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Header-Celebrating Our Lady of Glory on the Assumption

By Professor Plinio Corrêa de Oliveira 

 

In ancient times, people referred to the feast of the Assumption of Our Lady as the feast of Our Lady of Glory. They understood that the Assumption of Our Lady was not merely the physical event of her leaving this earth after resurrecting by virtue of her Divine Son and being taken to Heaven: it was also her glorification. 

After her humble and unknown life on this earth, Our Lady had a greater role after the death of Our Lord as Queen and Mother of the Catholic Church. Our Lady went through all kinds of suffering, anguish and humiliations on earth. It is fitting that Our Lord glorified her in the eyes of men through her assumption.

She was glorified with this unique privilege whereby a merely human creature is taken to material heaven by the angels. From there, she certainly was taken in a mysterious way to the physical and immaterial heights of the heavenly Paradise, where she finds herself at this moment enjoying the beatific vision of God, Our Lord in an ineffable way.

 

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Many traditions and revelations about the assumption naturally affirm that this glorification by the angels was accompanied by indescribable manifestations of glory. Our Lady was a mere human creature with a nature far inferior to that of the angels. To show the great difference between natures, we need only recall how one saint saw her own guardian angel and was so dazzled by what she saw that she thought that she was seeing God. And yet guardian angels are among the lowest ranks of angels in heaven. 

Our Lady of the Assumption-Image 1We can only imagine the glory of Our Lady who was taken to heaven by the highest Cherubim and Seraphim. She was served by God’s highest creatures with such a high respect and veneration that it was as if they considered themselves unworthy of presenting to her their prayers and veneration.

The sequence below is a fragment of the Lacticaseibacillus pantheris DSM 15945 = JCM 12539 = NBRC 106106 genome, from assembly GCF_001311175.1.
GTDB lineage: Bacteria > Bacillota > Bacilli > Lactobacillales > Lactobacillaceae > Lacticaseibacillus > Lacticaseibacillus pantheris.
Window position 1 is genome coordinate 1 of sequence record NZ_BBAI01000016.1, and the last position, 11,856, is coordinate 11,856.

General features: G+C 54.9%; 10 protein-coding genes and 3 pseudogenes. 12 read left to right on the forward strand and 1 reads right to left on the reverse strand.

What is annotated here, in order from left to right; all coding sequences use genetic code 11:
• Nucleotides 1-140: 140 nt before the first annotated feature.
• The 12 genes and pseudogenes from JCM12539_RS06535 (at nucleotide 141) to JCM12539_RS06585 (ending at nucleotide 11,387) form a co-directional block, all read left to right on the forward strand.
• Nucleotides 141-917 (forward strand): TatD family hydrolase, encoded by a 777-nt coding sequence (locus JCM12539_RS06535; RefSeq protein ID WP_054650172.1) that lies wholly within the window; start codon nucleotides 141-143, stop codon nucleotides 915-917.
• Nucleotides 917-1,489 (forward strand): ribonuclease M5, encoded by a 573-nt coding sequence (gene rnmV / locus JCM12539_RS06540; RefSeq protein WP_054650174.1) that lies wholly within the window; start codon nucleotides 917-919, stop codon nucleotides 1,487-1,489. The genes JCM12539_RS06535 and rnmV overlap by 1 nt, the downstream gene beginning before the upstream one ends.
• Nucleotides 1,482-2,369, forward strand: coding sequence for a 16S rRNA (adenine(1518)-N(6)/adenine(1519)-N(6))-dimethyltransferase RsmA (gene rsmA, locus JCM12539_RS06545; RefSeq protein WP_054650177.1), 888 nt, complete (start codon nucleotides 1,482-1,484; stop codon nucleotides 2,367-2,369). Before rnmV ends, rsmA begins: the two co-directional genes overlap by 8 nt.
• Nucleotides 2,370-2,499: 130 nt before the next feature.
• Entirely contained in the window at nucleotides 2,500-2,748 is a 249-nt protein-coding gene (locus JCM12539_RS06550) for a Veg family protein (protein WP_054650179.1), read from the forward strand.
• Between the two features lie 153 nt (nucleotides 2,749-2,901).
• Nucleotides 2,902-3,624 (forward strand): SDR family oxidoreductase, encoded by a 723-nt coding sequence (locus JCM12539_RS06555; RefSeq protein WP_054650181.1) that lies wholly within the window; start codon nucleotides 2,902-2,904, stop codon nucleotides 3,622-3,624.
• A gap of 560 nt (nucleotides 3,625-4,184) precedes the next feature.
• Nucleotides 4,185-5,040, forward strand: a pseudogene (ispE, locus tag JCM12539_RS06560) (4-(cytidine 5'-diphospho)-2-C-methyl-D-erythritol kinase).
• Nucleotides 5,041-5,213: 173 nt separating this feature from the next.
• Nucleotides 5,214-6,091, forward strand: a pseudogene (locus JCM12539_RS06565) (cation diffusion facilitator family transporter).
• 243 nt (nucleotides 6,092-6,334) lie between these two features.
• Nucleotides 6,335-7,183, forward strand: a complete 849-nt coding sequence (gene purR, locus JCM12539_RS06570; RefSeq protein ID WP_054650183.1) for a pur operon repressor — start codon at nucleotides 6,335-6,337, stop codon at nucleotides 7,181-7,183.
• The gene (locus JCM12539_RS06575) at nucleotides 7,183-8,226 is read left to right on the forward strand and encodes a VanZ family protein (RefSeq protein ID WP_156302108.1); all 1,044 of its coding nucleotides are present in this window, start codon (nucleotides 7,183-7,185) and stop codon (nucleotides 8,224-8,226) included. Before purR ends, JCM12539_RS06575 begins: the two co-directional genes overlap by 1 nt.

Thus, after bidding farewell to those on earth, Our Lady started rising off the ground in a most hallowed ecstasy; and at a certain point the manifestations of the angels began. If it is true that on Easter day all nature rejoiced, and that on Ascension day all nature was jubilant, then, of course, we can imagine the great and splendid joy of all nature on the Assumption of Our Lady.

We can imagine the splendid colors of the sky. How the stars of that night must have shone! If the sun danced and changed colors at Fatima, we can imagine the wonderful way it must have appeared on that day! The angels must have sung in magnificent harmony and all must have felt great and ineffable interior consolations!

The concrete and positive fact is that Our Lady allowed her inner glory to be manifested to all during the Assumption. We can imagine how she, who possessed a most holy soul and an inexpressible dignity and majesty, at that moment allowed her grandeur to be manifested in an extraordinary way. As Our Lord’s grandeur shone in His glorified body on Mount Tabor, so also her sanctity naturally and entirely shined forth in her eyes, countenance and body.

We can imagine this manifestation like a great flash of light that completely blotted out the sky. At that moment of this grandeur, she probably manifested a great maternal tenderness since she was a mother bidding farewell to her children. She also must have shown a great outpouring of mercy and supreme goodness as she made it clear to everyone that she would no longer be present on earth and that, at the moment she was leaving mankind, her great mission in the pinnacle of heaven was beginning.

Our Lady of the Assumption-Image 2Saint Therese of the Child Jesus said she wanted to spend her heaven doing good on earth. If this is true of the Little Flower, how much more we can say this of the glory of Our Lady! From the time of the Assumption onward, Our Lady’s glory has been increasingly manifested. We see this in the construction of a huge number of churches dedicated to her. As Saint Louis Grignion de Montfort aptly observes, no church on earth–except perhaps churches that are almost no longer churches–does not have at least one altar dedicated to Our Lady. Not one soul has been saved without having been one of her devotees. Men have received no grace except through the intercession of Our Lady.